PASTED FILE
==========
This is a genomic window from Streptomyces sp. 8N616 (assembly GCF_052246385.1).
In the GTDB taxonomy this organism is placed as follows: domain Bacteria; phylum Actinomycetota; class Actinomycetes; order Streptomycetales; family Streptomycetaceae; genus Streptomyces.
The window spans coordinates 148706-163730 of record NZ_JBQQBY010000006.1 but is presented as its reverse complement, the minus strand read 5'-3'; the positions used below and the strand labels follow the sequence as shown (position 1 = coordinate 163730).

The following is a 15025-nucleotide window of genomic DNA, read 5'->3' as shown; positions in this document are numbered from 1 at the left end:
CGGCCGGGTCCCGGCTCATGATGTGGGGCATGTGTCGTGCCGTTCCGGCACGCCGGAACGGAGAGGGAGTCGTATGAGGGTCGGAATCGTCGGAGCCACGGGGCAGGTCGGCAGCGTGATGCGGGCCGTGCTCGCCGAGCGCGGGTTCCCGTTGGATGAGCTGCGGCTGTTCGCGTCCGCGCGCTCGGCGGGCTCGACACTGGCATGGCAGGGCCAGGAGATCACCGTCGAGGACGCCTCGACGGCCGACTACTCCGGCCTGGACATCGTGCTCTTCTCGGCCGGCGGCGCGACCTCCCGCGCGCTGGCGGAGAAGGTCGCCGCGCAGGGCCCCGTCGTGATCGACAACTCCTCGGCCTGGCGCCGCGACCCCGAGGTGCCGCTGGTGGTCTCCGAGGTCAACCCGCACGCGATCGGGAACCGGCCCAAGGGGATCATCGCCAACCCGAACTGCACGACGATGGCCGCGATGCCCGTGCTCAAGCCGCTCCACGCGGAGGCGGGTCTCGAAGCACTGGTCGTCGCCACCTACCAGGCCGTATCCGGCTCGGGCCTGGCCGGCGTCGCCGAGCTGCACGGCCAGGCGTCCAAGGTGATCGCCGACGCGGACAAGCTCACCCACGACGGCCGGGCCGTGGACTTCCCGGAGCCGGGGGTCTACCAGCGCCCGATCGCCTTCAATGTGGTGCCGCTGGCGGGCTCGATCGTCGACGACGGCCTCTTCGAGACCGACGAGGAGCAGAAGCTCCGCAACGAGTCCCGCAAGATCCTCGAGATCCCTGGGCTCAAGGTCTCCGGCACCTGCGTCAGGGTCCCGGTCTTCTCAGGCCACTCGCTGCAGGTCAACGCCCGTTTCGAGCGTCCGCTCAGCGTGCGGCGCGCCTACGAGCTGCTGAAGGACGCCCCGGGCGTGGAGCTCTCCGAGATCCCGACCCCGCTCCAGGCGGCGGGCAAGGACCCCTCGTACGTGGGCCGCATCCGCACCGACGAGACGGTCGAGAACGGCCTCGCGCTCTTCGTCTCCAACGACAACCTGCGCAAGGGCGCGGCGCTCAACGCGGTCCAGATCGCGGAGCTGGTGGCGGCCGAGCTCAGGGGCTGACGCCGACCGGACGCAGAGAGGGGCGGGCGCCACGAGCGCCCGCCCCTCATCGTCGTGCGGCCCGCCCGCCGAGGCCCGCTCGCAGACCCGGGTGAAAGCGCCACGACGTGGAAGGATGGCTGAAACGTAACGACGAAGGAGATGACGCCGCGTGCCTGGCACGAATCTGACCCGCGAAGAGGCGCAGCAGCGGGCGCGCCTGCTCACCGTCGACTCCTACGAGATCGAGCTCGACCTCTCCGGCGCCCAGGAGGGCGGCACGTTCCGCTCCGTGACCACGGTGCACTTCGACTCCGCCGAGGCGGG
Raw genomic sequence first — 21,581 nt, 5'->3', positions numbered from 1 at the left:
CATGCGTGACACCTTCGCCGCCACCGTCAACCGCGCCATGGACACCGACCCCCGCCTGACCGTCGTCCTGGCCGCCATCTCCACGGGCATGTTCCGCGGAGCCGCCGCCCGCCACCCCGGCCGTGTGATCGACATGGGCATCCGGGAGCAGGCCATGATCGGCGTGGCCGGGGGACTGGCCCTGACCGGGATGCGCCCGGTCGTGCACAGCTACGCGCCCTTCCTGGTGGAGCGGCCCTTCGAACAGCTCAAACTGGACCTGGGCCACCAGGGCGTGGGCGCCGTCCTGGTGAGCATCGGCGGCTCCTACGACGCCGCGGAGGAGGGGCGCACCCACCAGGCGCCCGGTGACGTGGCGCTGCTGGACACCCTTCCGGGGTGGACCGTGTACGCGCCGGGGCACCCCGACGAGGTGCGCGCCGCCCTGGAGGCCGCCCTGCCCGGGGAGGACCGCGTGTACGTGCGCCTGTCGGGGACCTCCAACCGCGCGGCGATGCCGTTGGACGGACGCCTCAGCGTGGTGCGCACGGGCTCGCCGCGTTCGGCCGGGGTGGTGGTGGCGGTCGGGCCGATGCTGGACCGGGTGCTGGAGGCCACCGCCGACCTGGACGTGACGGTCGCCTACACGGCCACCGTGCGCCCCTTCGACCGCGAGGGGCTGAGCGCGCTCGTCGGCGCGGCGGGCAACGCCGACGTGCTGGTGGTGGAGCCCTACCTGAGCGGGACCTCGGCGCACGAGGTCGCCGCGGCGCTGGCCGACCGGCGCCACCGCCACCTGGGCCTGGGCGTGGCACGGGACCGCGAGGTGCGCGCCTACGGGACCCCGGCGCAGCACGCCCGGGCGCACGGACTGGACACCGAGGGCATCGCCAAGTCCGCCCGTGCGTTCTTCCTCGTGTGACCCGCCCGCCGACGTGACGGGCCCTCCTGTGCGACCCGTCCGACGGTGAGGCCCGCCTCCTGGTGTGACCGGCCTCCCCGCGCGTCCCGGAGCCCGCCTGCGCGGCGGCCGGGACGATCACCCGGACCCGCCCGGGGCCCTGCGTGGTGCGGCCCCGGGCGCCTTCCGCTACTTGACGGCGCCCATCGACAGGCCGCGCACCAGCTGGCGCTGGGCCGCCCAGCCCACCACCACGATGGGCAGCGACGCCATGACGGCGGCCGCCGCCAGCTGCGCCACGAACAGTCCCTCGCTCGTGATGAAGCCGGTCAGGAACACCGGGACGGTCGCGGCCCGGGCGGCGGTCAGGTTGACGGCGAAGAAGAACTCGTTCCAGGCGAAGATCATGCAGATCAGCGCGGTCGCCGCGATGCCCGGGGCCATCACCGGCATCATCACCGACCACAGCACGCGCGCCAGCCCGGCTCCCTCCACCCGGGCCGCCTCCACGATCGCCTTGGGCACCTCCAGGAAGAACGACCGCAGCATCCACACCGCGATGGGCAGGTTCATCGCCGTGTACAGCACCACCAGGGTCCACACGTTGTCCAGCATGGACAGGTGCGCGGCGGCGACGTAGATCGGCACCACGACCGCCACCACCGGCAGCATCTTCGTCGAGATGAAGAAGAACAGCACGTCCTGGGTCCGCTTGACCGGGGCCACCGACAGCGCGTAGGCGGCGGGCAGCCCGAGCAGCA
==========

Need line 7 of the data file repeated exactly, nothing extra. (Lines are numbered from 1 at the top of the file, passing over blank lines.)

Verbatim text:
CATGCGTGACACCTTCGCCGCCACCGTCAACCGCGCCATGGACACCGACCCCCGCCTGACCGTCGTCCTGGCCGCCATCTCCACGGGCATGTTCCGCGGAGCCGCCGCCCGCCACCCCGGCCGTGTGATCGACATGGGCATCCGGGAGCAGGCCATGATCGGCGTGGCCGGGGGACTGGCCCTGACCGGGATGCGCCCGGTCGTGCACAGCTACGCGCCCTTCCTGGTGGAGCGGCCCTTCGAACAGCTCAAACTGGACCTGGGCCACCAGGGCGTGGGCGCCGTCCTGGTGAGCATCGGCGGCTCCTACGACGCCGCGGAGGAGGGGCGCACCCACCAGGCGCCCGGTGACGTGGCGCTGCTGGACACCCTTCCGGGGTGGACCGTGTACGCGCCGGGGCACCCCGACGAGGTGCGCGCCGCCCTGGAGGCCGCCCTGCCCGGGGAGGACCGCGTGTACGTGCGCCTGTCGGGGACCTCCAACCGCGCGGCGATGCCGTTGGACGGACGCCTCAGCGTGGTGCGCACGGGCTCGCCGCGTTCGGCCGGGGTGGTGGTGGCGGTCGGGCCGATGCTGGACCGGGTGCTGGAGGCCACCGCCGACCTGGACGTGACGGTCGCCTACACGGCCACCGTGCGCCCCTTCGACCGCGAGGGGCTGAGCGCGCTCGTCGGCGCGGCGGGCAACGCCGACGTGCTGGTGGTGGAGCCCTACCTGAGCGGGACCTCGGCGCACGAGGTCGCCGCGGCGCTGGCCGACCGGCGCCACCGCCACCTGGGCCTGGGCGTGGCACGGGACCGCGAGGTGCGCGCCTACGGGACCCCGGCGCAGCACGCCCGGGCGCACGGACTGGACACCGAGGGCATCGCCAAGTCCGCCCGTGCGTTCTTCCTCGTGTGACCCGCCCGCCGACGTGACGGGCCCTCCTGTGCGACCCGTCCGACGGTGAGGCCCGCCTCCTGGTGTGACCGGCCTCCCCGCGCGTCCCGGAGCCCGCCTGCGCGGCGGCCGGGACGATCACCCGGACCCGCCCGGGGCCCTGCGTGGTGCGGCCCCGGGCGCCTTCCGCTACTTGACGGCGCCCATCGACAGGCCGCGCACCAGCTGGCGCTGGGCCGCCCAGCCCACCACCACGATGGGCAGCGACGCCATGACGGCGGCCGCCGCCAGCTGCGCCACGAACAGTCCCTCGCTCGTGATGAAGCCGGTCAGGAACACCGGGACGGTCGCGGCCCGGGCGGCGGTCAGGTTGACGGCGAAGAAGAACTCGTTCCAGGCGAAGATCATGCAGATCAGCGCGGTCGCCGCGATGCCCGGGGCCATCACCGGCATCATCACCGACCACAGCACGCGCGCCAGCCCGGCTCCCTCCACCCGGGCCGCCTCCACGATCGCCTTGGGCACCTCCAGGAAGAACGACCGCAGCATCCACACCGCGATGGGCAGGTTCATCGCCGTGTACAGCACCACCAGGGTCCACACGTTGTCCAGCATGGACAGGTGCGCGGCGGCGACGTAGATCGGCACCACGACCGCCACCACCGGCAGCATCTTCGTCGAGATGAAGAAGAACAGCACGTCCTGGGTCCGCTTGACCGGGGCCACCGACAGCGCGTAGGCGGCGGGCAGCCCGAGCAGCA